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Cebu Metropolitan Cathedral Images » Mobile Things To Do While in Cebu City

The Griffin at the Cathedral's pediment
This is my noob attempt at phontography and SGS photowalk during our recent Cebu City visit. Although SLR camera is still the best at capturing images, always carrying it around is a real drag. We are now living a high-tech world where “convergence” is everywhere. Gone are the days when a point-and-shoot camera was a camera, an MP3 player was an MP3 player, a mobile phone was a just a phone.

I got some savings for a DSLR camera last year, but I end up buying a smartphone because I realized I need it more than an SLR. However, I’m planning to buy one if I have that extra budget again - I’ll try phontography in the meantime. They say phontography is the next generation revolution in point-and-shoot photography because every second somewhere in the world a picture is being clicked using a mobile phone and being immediately uploaded on the Internet.

I was browsing the net on this subject and came across “Cellular Obscura,” the mobile phone photography blog by Shawn Rocco, photojournalist for the News & Observer in North Carolina. The blog is emphasizing the notion that it's not always the quality of the camera that counts, but the artist behind it. Really inspiring!

I want to dig on this subject on the coming weeks. Now here’s my first attempt at phone photography using my Samsung Galaxy S featuring the Cebu Metropolitan Cathedral.

Cebu Metropolitan Cathedral »The Bishop’s Throne

Ancient church tradition dictates that the local ordinary or bishop wields his power from his throne, the seat of the archdiocese. This was reflected in the Cebu Metropolitan Cathedral, which has a “throne” or seat made of marble located on the left side of the altar for the politically powerful His Eminence Ricardo Cardinal Vidal.

Aside from entailing authority the Cebu Metropolitan Cathedral is the symbol of unity of the church, the “unifying factor” in Cebu province.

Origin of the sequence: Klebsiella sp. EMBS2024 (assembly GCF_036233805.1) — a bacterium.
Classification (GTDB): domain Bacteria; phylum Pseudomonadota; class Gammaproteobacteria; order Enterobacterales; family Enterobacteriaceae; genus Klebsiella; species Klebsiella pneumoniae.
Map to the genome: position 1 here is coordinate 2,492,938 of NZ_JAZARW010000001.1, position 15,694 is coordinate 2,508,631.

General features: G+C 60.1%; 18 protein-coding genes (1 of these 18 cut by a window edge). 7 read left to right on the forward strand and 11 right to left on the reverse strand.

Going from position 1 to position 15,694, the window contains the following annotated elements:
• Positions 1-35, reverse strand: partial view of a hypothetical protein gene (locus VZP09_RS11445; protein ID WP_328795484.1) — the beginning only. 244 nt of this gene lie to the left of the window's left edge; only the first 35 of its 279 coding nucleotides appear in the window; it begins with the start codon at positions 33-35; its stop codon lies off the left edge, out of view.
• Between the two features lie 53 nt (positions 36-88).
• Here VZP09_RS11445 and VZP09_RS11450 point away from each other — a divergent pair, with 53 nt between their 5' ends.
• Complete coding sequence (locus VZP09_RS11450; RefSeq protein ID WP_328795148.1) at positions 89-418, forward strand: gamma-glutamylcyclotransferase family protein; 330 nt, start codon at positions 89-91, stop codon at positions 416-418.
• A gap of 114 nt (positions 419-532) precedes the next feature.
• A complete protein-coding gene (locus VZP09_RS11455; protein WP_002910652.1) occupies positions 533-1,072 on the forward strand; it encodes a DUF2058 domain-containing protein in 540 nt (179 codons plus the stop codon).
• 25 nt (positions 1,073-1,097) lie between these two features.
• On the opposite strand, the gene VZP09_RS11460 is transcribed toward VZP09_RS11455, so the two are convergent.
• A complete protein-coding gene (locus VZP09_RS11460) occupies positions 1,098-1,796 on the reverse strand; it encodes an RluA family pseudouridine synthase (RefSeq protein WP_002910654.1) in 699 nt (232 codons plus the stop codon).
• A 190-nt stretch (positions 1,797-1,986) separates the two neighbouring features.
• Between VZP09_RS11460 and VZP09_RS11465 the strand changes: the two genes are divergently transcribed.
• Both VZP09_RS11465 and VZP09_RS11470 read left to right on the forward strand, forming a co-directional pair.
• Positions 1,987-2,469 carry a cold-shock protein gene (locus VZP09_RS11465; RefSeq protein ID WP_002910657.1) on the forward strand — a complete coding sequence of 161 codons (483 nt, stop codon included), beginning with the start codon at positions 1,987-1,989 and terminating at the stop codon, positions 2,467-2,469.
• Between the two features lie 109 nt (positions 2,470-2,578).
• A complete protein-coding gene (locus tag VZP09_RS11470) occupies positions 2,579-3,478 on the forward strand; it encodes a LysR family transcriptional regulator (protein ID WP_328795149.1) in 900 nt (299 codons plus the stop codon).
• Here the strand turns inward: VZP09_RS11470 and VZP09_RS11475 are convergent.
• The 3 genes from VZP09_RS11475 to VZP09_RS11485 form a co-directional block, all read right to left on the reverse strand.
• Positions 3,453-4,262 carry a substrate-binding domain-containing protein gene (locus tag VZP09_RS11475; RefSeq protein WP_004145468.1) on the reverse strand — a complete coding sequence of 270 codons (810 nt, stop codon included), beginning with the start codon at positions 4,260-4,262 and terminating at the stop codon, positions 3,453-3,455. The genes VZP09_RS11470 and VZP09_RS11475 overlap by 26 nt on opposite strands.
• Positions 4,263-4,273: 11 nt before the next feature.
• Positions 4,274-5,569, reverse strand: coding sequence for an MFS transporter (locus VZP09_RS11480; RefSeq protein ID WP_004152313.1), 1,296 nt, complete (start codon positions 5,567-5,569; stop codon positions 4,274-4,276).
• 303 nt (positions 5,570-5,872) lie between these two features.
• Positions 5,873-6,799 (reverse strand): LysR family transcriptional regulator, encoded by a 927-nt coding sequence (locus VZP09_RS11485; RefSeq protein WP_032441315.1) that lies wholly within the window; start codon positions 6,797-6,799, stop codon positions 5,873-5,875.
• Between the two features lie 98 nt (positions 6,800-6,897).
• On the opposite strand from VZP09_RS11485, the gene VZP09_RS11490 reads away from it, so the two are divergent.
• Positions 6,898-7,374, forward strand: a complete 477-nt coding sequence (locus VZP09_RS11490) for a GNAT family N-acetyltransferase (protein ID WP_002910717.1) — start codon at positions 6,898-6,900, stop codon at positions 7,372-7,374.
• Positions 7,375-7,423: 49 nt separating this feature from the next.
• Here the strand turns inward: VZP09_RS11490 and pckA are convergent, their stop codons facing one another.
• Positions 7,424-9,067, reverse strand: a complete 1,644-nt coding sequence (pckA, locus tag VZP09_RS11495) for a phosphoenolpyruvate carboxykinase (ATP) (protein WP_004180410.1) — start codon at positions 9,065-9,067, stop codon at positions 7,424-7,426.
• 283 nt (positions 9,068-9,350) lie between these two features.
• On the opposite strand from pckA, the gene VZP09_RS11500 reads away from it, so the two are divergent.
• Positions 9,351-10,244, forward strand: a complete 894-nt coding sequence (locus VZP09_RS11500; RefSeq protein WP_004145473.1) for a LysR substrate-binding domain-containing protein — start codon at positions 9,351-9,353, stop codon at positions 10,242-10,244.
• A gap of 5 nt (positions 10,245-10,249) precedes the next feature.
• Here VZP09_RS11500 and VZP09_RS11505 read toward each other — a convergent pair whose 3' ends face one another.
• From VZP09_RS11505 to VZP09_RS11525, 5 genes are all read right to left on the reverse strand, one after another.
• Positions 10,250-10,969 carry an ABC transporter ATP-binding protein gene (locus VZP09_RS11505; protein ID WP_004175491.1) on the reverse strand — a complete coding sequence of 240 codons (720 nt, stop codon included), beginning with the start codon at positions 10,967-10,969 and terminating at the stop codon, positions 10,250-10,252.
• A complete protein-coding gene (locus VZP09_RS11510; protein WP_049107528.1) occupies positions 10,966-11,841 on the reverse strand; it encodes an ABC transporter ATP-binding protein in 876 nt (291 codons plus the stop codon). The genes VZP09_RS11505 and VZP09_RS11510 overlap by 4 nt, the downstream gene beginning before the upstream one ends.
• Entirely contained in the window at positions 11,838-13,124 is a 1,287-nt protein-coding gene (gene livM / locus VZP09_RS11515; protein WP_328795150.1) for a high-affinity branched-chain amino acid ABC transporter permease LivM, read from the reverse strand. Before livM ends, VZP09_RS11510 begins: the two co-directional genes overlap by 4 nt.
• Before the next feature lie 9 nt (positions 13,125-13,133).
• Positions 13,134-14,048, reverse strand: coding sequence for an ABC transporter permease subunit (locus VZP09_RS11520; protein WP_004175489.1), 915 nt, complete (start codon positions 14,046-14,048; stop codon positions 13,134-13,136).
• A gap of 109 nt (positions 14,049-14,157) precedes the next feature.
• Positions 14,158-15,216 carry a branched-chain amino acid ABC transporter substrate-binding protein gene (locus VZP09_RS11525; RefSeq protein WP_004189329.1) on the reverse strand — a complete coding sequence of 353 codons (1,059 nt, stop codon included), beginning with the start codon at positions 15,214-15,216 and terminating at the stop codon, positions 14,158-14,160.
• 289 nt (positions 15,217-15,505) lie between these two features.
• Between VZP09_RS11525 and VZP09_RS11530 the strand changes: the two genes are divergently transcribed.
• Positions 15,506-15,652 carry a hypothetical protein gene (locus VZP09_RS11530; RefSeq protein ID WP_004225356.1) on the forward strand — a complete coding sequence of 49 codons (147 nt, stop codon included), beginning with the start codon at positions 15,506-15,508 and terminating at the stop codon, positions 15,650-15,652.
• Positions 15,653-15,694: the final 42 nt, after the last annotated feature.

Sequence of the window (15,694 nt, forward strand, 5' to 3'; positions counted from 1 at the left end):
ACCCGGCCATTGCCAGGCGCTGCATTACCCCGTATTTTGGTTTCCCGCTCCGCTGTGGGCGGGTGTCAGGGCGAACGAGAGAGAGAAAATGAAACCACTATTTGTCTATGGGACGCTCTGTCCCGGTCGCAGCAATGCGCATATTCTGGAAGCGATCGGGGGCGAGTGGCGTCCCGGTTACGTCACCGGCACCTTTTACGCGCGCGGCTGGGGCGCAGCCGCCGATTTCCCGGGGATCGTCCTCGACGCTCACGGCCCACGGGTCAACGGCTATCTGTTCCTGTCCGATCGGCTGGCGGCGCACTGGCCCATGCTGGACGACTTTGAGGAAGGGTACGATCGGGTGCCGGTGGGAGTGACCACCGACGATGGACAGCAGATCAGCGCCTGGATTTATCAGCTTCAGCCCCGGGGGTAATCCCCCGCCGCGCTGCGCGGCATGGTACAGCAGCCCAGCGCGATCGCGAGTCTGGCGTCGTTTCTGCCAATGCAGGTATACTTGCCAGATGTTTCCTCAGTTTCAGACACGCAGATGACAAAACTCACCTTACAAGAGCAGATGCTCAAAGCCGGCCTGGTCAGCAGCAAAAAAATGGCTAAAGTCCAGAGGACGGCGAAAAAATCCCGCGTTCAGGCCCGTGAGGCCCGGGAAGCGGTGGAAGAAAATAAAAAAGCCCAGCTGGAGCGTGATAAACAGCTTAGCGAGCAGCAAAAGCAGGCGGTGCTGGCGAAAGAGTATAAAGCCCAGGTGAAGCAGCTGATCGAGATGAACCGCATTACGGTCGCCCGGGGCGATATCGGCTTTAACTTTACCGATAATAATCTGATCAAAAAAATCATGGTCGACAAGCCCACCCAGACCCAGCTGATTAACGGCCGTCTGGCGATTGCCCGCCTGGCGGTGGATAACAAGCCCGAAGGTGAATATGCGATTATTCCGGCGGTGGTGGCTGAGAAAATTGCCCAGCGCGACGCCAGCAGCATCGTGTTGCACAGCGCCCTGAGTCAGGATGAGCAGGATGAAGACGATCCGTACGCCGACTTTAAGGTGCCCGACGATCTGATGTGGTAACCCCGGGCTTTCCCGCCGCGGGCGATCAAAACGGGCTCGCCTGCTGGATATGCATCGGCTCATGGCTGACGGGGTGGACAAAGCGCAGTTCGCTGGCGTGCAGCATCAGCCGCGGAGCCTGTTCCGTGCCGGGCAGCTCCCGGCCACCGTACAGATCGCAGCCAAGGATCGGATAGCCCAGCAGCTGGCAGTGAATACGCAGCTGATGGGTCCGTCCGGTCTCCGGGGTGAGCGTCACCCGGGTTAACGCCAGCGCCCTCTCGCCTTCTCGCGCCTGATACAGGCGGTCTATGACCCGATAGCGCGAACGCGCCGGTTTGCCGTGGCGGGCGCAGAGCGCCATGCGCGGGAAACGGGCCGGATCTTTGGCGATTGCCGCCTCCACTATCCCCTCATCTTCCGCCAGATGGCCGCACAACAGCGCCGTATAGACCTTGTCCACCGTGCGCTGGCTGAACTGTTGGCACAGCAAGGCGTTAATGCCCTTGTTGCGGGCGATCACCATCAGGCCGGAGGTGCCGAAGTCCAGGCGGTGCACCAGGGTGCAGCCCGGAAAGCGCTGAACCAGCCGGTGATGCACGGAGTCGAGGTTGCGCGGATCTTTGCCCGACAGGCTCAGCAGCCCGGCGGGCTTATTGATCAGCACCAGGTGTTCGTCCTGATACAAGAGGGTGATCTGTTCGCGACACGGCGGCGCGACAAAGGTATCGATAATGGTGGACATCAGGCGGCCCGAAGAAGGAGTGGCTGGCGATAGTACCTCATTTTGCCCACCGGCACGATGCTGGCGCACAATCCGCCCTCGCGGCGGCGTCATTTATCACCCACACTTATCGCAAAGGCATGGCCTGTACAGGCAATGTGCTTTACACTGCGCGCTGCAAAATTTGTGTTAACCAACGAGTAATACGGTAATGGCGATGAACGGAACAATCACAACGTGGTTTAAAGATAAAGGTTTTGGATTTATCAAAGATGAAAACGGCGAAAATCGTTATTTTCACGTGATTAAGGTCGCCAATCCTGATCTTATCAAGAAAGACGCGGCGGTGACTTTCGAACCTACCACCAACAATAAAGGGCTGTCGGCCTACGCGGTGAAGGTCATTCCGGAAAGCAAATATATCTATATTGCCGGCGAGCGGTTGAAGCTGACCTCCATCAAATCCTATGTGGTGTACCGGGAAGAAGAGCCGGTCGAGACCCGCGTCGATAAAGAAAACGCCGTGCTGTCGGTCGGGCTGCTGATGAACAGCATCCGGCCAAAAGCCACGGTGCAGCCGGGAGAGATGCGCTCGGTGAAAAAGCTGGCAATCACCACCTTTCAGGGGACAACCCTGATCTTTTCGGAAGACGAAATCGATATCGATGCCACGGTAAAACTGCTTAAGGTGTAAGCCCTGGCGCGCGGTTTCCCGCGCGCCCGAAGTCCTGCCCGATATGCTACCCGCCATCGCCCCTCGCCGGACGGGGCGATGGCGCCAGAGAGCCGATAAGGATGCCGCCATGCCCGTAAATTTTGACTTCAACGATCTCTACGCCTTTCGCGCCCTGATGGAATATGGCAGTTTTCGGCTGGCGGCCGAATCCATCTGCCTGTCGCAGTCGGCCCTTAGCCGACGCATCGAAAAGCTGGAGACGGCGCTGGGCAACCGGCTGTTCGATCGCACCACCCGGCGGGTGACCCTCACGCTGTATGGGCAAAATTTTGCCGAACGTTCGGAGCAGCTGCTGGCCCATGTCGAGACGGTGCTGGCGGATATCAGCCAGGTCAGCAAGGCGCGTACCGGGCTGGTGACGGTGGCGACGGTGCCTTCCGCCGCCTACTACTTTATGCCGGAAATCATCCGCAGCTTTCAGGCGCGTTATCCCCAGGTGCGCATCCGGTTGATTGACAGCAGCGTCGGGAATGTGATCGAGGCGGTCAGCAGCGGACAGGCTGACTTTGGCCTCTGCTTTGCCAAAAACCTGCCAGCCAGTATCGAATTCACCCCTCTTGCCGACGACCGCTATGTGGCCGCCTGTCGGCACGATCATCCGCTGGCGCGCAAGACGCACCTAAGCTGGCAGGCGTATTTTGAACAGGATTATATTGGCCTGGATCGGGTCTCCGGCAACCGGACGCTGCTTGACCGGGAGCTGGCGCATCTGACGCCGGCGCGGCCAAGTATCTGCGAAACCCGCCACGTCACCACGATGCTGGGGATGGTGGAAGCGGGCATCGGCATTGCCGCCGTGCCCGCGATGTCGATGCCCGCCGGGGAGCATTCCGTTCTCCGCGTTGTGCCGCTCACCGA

"Seat of Power"
Cebu Metropolitan Cathedral is shaped into a cruciform with thick walls that were built to withstand typhoon and other natural calamities. Inside the church, a large dome sits upon the pillars of the transept, accenting the barrel vaulted ceiling. The convent now has balustrades to resemble Spanish era architecture.

"Cathedral Sentinel"

The church was almost completely destroyed during World War II. The remaining original structures are the belfry and the facade.

"Holy Grandeur"
The cathedral is a typical example of a baroque colonial church. When you enter, you will see an old design but it is devoid of ceiling murals typical in old Bohol Churches. 

"Mute Belfry"
During World War II, much of the cathedral was destroyed by Allied bombings of the city. Only the belfry (built in 1835), the facade, and the walls remained. It was quickly rebuilt in the 1950s under the supervision of architect Jose Ma. Zaragosa.

"The Power of the Golden Orbs"
The cathedral also underwent a 30 million peso renovation for the 75th anniversary celebration last April 28, 2009.

That's it! These photos are all from my Samsung Galaxy S phone. I used some built-in phone camera adjustment and scene selections while capturing these  images and do some light and color enhancement in photoshop. 

I'm a real noob at photography and I want to learn the basic tricks so I will be busy reading phone photography articles in a few weeks.

Also if you can help me in any way, I'll appreciate that. Please share your inputs or suggested readings on the comments section.

Thanks in advance!!!


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